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Uncovering Blindspots

When COVID happened and all our meetings went virtual, many of us got to see what we look like when we talked. We were unfamiliar with our facial expressions and the different message it was conveying when we spoke. As a result, we started to stare at our own faces during those virtual meetings to make sure they were not betraying our emotions or conveying what we don’t mean. The camera became a tool which unveiled this blind spot. 

We have been talking about blind spots with our staff recently. All of us have them, and that is why feedback is essential. If we don’t have the humility to hear it and we don’t create a safe environment where we can give feedback or receive feedback (especially negative feedback), all of us will continue to operate and make decisions unaware of the full picture. 

What are the injustices people have endured and continue to endure, but we don’t know about because we don’t live it?

None of us have perfect information or all the needed information. We need people who are not like us and think differently than we do. They shed light on another way to see things, and it is good for us to hear it; regardless if we agree with it or not. However, when we hear opinions we disagree with or we are confronted with realities that challenge the comfortable world we live in, do we really listen and wrestle with it? Or are we thinking of all the points to raise to refute it? Proverbs reminds us that it is the fool who “find no pleasure in understanding but delight in airing their own opinions.” (Proverbs 18:2). 

At times, feedback is a prophetic voice challenging our comfortable status quo and highlighting exceptionalism and the privilege that we enjoy (sometimes at the expense of others). We may not like the movements we see in the culture but what are the movements bringing to light about our realities? What are the injustices people have endured and continue to endure, but we don’t know about because we don’t live it? James 1:19 reminds us to “be quick to hear, slow to speak, slow to anger.” What are the books, articles, podcasts and conversations we can have so that we can hear those prophetic rebukes and the loving encouragement to be more like Jesus? What can we do to really understand?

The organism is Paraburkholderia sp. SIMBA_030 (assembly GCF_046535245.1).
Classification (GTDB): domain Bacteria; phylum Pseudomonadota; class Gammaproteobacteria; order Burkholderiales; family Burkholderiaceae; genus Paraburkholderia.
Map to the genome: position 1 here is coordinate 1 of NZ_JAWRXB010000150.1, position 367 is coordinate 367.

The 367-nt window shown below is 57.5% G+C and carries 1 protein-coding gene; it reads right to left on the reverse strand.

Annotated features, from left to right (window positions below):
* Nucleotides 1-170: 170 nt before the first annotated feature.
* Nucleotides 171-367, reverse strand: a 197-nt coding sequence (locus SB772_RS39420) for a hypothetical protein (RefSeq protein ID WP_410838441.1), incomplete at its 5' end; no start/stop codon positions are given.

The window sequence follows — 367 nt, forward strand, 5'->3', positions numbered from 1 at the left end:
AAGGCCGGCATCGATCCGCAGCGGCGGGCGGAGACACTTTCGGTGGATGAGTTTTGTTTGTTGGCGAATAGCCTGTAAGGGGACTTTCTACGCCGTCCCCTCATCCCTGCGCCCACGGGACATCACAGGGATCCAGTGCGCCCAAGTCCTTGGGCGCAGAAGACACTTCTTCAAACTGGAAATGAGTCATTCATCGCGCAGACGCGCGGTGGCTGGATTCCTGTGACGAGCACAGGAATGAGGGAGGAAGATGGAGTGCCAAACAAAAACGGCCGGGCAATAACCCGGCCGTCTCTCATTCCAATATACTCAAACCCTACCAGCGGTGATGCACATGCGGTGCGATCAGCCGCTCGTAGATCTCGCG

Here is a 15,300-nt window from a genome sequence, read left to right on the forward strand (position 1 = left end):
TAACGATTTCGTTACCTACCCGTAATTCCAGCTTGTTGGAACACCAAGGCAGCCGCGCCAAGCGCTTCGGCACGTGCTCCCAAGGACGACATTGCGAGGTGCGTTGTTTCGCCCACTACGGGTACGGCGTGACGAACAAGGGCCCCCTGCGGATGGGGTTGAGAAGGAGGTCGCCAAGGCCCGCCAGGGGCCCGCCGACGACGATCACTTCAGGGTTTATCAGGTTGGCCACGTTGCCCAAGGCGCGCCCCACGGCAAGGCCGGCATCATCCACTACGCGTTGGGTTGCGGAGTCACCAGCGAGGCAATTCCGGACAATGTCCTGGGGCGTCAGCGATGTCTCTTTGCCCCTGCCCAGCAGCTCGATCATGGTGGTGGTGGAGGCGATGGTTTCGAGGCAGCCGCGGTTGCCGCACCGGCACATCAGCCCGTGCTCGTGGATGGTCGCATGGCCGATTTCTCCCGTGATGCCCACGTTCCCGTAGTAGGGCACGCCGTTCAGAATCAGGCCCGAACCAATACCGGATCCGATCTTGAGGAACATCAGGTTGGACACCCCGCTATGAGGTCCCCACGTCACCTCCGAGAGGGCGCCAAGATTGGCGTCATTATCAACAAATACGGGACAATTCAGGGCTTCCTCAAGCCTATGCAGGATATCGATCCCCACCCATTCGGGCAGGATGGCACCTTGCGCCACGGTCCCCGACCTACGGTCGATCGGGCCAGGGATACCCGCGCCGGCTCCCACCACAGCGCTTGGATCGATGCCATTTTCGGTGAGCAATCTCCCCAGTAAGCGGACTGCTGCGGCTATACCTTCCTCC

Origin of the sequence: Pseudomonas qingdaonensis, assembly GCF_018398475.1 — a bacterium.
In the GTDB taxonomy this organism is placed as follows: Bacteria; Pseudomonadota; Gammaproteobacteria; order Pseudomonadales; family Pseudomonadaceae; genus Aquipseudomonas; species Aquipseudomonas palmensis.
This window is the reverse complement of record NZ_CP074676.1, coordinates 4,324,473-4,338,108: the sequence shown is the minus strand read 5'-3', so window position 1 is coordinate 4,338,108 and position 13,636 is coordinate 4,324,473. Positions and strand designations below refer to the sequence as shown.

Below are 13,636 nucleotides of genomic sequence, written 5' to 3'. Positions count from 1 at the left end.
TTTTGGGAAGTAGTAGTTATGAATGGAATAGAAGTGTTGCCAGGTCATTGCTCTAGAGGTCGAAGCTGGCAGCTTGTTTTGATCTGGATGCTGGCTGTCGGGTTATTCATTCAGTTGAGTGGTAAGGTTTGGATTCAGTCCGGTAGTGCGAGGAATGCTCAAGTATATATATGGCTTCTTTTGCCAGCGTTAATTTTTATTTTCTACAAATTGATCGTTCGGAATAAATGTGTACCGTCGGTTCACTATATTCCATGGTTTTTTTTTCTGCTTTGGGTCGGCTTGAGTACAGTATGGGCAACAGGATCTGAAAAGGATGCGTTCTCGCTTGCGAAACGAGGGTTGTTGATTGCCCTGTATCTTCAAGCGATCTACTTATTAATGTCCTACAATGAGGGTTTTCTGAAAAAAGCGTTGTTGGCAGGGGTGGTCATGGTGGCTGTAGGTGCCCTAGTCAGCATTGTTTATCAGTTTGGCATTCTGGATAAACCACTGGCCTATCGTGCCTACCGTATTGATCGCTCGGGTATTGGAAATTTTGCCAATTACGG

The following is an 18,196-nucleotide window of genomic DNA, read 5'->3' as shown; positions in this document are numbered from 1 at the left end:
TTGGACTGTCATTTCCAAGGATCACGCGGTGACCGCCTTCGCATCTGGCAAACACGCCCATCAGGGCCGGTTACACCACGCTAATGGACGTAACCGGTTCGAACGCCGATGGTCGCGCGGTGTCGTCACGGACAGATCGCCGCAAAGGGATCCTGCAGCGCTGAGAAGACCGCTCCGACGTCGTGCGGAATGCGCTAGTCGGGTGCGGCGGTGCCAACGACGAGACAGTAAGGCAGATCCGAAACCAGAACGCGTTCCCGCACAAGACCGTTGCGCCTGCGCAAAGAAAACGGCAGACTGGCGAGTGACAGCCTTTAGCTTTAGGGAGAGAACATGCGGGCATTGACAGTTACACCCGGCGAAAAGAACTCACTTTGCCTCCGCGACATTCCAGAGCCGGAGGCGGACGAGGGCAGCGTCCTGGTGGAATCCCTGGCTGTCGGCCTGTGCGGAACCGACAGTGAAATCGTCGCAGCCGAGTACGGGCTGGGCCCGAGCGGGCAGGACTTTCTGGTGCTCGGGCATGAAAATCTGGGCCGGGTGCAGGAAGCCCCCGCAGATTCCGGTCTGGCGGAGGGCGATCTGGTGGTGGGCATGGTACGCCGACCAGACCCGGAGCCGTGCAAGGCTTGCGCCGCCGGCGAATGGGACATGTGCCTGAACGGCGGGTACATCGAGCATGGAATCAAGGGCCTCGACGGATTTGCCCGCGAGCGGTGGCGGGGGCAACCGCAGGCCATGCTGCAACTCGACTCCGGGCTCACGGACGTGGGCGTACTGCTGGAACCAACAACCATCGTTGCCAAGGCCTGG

With COVID, Asian American hate crimes have also increased.

May is Asian Pacific American Heritage Month in the US and Asian Heritage Month in Canada. Some may ask: why we have a month to celebrate Asian heritage? Maybe it doesn’t seem fair. I have heard the sentiment expressed that Canada and the US should be a melting pot, so why are we highlighting our differences? With COVID, Asian American hate crimes have also increased. A growing population is angry that COVID may have originated from China, and some believe that if Asians are not fully assimilated into the dominant culture and they don’t speak English, they should go back to where they came from.  While most of the readers here may not express these sentiments, do we know what is happening to our Asian American brothers and sisters and the abuses they continue to endure? Do we know the contributions they have made to our society and community and the discriminatory laws that oppressed them? Do we exhibit annoyance and impatience or look down on people that are different from us? 

Walter Brueggemann in “Reality, Grief, Hope: Three Urgent Prophetic Tasks” explains that “the prophetic tasks of the church are to tell the truth in a society that lives in illusion, grieve in a society that practices denial, and express hope in a society that lives in despair.” The prophetic voice has always challenged our safe status quo and “rights”. Like Nathan confronting David about his right as a king to take a woman as his wife, there are prophetic voices around us that are painful to hear. While some of these messages may not be completely accurate, they may be what we need to hear to examine how we live and what we believe deep in our hearts. It is my prayer that before we are quick to vilify and reject the critiques, that we slow down and examine, because it may be a prophetic message for us that helps us to examine the state of our heart.

Photo by Devon Janse van Rensburg on Unsplash


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